I want to focus on the little details of sensory sensitivity and what that’s like. Young people on the spectrum are often overloaded by all the signals they receive from their environment. They might be like me, unable to communicate their discomfort and reaction to these stimuli, and act out in unclear ways.
Ridiculous to think, but there was a time when I couldn’t make it through a Kindergarten class without melting down. It was truly an exhausting experience to be in an environment where there were so many things to look at on the walls – and don’t get me started on all the noise! Thirty-some little kids, all talking and laughing with the occasional shriek, and it was chaotic most of the time. Of all my sensory channels, that one (auditory) was most sensitive at that age.
It’s gotten better as I’ve grown older, but I’ve worked on it too. All of my energy has to focus on a task at hand in order for me to tune out the sound stream. It’s like I get laser-focused on what’s being read to me, or I am concentrating so hard on hitting the correct letter on the letterboard that I can close off that sensory channel. I guess I might look a little like I’m not paying attention, but actually, I am even more attentive in these moments than you would ever guess!
For example, I can tune into all the sounds in this coffee shop in an instant, and can hear the country music they’re playing, the sounds of the espresso machine wheezing and whining, the cars passing outside, a guy rustling through his notebook, and sounds that are coming from the chairs and tables being leaned and sat on. I’m sure you can try to tune into the sounds around you too, but the difference is while you pull each sound into focus, I hear them all at once, all the time.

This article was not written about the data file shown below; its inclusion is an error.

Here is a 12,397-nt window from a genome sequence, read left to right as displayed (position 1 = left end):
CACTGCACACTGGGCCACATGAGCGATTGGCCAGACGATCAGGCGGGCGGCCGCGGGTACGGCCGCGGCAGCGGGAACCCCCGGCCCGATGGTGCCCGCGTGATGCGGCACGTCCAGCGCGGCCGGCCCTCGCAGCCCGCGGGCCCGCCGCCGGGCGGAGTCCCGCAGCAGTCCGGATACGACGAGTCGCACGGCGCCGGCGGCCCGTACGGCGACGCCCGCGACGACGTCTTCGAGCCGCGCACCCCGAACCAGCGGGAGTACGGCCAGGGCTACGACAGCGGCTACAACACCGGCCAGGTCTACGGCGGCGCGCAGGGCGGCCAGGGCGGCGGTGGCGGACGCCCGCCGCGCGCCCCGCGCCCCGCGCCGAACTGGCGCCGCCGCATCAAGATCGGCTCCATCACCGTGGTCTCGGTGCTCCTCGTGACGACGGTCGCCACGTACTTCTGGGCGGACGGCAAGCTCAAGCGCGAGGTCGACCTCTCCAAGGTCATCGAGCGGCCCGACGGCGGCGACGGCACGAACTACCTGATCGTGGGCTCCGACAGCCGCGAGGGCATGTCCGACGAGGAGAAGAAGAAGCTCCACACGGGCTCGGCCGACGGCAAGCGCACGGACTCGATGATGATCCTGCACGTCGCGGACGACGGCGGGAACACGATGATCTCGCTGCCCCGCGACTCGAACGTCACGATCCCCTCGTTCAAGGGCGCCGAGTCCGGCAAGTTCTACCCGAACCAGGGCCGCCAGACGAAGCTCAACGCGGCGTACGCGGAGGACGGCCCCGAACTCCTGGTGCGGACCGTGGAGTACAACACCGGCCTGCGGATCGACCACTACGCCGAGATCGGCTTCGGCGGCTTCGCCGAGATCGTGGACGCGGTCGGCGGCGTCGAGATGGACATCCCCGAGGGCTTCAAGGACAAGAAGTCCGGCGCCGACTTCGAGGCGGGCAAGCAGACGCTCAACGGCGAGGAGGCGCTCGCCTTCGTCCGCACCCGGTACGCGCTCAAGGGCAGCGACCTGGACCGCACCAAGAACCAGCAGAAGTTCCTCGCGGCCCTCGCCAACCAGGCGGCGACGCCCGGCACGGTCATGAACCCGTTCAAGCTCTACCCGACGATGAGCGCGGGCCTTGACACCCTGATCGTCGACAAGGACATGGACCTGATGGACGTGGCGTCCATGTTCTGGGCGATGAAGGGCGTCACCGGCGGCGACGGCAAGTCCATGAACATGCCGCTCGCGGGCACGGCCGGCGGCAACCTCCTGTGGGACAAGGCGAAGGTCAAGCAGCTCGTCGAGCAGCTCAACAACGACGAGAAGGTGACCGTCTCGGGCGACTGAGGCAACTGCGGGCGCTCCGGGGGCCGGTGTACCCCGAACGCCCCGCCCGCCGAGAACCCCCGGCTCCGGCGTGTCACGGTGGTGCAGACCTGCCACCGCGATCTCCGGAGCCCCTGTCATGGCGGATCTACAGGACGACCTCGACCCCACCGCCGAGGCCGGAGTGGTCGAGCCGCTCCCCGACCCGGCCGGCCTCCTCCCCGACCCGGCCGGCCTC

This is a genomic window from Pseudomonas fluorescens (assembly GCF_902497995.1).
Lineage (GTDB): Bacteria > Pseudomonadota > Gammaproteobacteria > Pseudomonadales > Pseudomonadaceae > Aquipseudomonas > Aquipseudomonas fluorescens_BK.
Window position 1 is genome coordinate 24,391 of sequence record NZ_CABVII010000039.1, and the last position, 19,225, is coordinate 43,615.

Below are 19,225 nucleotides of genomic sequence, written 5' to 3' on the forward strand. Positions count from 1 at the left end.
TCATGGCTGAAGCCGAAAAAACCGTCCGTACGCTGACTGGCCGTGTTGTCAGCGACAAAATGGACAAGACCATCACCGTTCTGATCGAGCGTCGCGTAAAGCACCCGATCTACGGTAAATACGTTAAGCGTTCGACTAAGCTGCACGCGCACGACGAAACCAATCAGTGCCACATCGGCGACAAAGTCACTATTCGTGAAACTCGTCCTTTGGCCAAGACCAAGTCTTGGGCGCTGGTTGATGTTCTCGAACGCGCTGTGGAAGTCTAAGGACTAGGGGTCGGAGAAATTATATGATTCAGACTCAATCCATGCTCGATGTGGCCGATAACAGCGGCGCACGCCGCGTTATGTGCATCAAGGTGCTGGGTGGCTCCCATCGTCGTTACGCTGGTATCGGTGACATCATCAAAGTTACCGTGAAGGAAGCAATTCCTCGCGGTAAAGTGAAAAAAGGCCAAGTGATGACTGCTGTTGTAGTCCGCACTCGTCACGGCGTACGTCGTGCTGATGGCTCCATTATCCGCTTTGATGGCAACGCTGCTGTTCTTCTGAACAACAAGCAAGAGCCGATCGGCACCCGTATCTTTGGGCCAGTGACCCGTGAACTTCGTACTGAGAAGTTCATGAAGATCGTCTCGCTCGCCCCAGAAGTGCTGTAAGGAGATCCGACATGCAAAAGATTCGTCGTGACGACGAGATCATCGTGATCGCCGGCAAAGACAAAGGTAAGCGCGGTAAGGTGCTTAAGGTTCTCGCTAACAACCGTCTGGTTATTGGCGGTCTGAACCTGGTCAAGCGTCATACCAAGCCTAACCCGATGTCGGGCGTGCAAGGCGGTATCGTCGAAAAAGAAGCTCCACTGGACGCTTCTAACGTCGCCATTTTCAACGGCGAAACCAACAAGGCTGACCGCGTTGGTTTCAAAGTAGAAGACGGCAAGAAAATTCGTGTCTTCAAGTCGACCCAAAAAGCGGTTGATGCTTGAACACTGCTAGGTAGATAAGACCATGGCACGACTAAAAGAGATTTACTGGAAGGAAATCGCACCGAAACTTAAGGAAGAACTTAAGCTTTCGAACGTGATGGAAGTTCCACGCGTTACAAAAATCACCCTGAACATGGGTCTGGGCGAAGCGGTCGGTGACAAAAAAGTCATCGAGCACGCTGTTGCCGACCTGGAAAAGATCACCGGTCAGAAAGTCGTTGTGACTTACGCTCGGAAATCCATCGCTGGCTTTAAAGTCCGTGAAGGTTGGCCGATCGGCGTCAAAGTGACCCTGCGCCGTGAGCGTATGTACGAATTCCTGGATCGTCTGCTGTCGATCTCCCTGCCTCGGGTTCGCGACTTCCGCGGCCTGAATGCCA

I find that the only way to get a reprieve from that stream of stimulation is to stim on something. Stimming is one of the only ways I can find a calm mind, and I am certain that it approaches that state some people find when they meditate. For me, it’s a necessary activity in order to recharge and find a bit of relief from the neurotypical world. As I’ve learned to be out in the world, I have found that stimming is a failsafe for me in order not to get overwhelmed.
It shouldn’t be on the autistic person alone to adapt to their environment; society can do some things to make environments less overstimulating. For example, classrooms don’t need to have every surface covered in busy posters, and they certainly don’t need to be filled to the walls with children! I love the idea of electric cars because they are so quiet. I would appreciate more public places that are committed to keeping noises down. Think of it as being like those “No Perfume” signs you see in government buildings – they benefit everyone and make the space welcoming and neutral. Most of all, I would ask that parents and people who work with autistics try seeing their environment through their eyes and make some adjustments that would benefit everyone.